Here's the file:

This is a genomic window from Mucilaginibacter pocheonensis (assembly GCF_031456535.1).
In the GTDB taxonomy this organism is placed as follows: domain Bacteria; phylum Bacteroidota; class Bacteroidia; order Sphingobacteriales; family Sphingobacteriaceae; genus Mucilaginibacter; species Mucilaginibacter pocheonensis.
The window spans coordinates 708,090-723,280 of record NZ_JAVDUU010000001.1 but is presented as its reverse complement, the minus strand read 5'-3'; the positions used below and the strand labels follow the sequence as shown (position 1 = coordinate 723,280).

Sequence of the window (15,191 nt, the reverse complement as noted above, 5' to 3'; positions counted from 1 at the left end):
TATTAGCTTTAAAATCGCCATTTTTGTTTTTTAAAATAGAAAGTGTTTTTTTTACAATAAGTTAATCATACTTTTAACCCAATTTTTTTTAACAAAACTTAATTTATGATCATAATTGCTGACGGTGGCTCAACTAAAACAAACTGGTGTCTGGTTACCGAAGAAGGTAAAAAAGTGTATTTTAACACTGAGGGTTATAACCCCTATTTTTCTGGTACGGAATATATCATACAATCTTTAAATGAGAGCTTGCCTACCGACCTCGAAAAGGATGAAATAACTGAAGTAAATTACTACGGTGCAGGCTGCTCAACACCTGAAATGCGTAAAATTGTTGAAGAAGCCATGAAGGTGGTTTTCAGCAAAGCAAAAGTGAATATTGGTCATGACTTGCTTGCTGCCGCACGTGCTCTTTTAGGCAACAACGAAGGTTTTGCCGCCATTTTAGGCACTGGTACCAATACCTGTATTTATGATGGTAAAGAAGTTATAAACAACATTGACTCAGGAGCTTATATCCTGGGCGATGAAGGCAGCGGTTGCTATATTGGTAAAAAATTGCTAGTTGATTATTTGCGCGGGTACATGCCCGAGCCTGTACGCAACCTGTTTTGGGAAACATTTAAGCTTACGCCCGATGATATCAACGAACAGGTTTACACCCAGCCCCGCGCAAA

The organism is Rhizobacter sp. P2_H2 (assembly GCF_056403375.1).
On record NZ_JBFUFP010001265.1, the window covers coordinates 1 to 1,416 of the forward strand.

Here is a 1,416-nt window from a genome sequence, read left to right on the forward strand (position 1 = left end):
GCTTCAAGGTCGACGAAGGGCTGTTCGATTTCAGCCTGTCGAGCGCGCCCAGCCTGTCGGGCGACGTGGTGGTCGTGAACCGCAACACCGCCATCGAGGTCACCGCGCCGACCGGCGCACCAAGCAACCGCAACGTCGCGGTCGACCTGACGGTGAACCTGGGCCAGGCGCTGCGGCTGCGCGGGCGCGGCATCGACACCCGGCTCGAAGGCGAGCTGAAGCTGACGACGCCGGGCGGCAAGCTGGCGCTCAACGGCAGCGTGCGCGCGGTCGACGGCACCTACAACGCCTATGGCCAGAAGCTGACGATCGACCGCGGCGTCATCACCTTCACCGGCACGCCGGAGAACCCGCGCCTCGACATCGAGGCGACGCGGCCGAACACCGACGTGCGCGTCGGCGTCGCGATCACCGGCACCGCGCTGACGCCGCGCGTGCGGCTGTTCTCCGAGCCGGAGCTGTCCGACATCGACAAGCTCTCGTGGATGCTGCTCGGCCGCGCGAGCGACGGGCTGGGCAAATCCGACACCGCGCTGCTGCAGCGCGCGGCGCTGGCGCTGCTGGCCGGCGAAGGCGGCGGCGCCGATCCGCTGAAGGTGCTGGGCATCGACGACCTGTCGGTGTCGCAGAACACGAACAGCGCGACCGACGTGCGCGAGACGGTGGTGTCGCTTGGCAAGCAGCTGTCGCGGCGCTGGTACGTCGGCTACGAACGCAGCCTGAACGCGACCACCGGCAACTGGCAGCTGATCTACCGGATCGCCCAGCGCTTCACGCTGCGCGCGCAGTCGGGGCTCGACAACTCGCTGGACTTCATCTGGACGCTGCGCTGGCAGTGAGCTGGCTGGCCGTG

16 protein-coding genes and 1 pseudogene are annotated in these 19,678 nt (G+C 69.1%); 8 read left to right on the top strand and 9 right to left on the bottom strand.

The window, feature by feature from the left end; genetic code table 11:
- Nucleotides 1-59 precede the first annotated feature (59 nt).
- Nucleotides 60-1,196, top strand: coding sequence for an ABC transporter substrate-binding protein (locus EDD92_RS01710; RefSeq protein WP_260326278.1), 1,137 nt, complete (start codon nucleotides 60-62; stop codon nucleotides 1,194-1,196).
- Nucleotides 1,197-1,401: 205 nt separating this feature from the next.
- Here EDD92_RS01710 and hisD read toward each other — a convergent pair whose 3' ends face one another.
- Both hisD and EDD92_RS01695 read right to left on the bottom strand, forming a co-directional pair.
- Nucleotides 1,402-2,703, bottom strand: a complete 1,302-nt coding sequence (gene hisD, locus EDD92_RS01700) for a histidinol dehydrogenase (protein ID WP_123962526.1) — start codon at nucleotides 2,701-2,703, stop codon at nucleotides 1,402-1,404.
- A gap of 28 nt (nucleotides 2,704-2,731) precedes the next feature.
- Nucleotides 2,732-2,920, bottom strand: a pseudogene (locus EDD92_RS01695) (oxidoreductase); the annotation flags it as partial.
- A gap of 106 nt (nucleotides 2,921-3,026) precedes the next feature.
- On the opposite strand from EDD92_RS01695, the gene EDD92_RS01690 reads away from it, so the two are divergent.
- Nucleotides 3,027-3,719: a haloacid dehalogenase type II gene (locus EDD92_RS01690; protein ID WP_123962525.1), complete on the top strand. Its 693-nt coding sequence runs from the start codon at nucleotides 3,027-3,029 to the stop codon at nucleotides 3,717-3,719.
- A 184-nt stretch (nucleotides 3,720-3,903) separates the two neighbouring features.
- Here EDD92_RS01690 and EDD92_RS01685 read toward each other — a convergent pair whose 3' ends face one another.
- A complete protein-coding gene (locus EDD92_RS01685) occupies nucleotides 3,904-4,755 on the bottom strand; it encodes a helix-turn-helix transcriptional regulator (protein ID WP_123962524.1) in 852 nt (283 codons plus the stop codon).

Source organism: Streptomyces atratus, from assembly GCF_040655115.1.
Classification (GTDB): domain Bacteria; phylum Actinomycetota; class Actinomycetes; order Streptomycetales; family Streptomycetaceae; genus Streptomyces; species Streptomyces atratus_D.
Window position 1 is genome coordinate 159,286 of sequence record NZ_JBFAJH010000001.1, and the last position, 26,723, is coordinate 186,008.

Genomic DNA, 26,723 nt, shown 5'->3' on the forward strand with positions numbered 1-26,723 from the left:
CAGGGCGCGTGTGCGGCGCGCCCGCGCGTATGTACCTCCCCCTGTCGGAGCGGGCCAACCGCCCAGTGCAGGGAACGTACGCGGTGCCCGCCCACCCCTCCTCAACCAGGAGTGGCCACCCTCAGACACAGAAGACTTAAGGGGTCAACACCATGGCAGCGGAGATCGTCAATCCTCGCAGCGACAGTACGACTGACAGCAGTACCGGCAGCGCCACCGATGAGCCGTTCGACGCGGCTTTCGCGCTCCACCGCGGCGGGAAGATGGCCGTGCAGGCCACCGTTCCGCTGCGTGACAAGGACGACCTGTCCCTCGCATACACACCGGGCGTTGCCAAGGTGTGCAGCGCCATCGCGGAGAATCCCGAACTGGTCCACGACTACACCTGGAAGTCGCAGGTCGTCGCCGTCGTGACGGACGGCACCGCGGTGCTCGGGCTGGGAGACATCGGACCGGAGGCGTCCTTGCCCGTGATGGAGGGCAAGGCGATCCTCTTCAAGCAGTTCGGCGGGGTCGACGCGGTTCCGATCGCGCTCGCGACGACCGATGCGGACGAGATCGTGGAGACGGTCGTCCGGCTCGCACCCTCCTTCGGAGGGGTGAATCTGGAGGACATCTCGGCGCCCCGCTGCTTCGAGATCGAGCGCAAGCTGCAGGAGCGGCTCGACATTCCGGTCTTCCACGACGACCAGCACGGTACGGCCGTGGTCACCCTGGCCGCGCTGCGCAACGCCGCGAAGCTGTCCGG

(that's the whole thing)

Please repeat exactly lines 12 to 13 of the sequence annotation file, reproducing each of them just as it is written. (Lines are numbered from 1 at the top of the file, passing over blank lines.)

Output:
- Nucleotides 1-59 precede the first annotated feature (59 nt).
- Nucleotides 60-1,196, top strand: coding sequence for an ABC transporter substrate-binding protein (locus EDD92_RS01710; RefSeq protein WP_260326278.1), 1,137 nt, complete (start codon nucleotides 60-62; stop codon nucleotides 1,194-1,196).